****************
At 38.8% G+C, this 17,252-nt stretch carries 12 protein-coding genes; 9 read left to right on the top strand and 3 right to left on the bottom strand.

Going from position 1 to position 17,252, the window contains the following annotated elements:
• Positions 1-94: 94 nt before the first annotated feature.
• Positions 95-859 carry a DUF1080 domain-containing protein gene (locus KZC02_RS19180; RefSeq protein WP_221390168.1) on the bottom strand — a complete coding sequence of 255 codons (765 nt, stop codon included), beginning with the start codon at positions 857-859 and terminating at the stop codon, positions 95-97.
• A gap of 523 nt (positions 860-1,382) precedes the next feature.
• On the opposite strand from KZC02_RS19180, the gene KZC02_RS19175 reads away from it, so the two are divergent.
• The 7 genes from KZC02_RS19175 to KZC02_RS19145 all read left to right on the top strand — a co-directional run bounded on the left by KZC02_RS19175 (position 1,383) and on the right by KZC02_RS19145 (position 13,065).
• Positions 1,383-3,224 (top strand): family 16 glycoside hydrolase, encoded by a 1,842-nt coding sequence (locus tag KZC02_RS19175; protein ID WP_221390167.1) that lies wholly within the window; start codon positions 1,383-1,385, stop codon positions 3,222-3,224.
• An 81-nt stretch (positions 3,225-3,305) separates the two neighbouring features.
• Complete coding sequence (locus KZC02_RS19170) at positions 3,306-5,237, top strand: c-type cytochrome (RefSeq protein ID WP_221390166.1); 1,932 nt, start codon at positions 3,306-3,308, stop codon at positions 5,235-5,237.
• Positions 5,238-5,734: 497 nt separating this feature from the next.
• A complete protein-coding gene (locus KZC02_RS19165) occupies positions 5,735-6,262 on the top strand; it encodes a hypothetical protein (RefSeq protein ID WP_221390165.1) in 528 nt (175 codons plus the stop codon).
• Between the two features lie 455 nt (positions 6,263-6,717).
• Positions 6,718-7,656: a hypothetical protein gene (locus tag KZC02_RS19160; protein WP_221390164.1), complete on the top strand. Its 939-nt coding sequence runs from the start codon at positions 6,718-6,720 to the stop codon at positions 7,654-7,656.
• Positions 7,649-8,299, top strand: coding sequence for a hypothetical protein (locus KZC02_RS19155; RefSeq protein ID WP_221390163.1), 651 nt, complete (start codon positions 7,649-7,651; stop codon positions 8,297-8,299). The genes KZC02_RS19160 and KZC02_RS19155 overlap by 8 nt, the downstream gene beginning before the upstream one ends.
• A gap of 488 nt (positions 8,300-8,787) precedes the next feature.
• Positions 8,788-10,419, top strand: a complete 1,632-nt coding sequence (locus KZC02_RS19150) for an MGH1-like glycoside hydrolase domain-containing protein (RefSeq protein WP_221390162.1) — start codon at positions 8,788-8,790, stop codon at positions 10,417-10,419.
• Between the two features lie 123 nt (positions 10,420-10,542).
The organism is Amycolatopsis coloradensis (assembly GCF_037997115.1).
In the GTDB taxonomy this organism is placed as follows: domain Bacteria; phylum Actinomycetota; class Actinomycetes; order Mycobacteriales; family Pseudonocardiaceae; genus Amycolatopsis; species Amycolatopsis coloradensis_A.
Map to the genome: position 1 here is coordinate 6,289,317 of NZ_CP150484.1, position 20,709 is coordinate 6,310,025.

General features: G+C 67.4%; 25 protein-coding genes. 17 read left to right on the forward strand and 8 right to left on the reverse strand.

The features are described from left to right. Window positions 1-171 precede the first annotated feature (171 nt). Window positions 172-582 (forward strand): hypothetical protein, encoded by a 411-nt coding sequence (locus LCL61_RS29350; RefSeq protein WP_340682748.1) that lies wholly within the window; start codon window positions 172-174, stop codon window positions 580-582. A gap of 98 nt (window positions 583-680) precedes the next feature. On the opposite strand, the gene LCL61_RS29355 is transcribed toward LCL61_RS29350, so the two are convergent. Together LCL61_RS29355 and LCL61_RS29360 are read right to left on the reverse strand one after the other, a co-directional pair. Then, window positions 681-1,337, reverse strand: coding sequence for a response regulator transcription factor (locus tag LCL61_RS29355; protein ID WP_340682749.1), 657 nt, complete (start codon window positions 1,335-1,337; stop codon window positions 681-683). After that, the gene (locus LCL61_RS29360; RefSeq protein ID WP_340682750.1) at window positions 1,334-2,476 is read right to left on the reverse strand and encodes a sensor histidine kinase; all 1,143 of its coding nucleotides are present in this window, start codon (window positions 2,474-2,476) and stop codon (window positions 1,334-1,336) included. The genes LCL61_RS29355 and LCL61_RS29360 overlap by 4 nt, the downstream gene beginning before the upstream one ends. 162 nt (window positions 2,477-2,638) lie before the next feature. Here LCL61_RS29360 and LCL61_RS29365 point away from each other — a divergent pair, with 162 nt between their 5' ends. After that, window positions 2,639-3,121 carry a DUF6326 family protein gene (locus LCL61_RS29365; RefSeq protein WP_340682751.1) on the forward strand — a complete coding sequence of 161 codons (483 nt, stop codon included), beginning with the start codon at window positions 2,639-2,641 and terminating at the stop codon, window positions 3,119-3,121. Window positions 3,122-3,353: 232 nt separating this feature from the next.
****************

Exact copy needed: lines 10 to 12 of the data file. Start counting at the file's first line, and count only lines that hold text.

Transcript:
• Complete coding sequence (locus KZC02_RS19170) at positions 3,306-5,237, top strand: c-type cytochrome (RefSeq protein ID WP_221390166.1); 1,932 nt, start codon at positions 3,306-3,308, stop codon at positions 5,235-5,237.
• Positions 5,238-5,734: 497 nt separating this feature from the next.
• A complete protein-coding gene (locus KZC02_RS19165) occupies positions 5,735-6,262 on the top strand; it encodes a hypothetical protein (RefSeq protein ID WP_221390165.1) in 528 nt (175 codons plus the stop codon).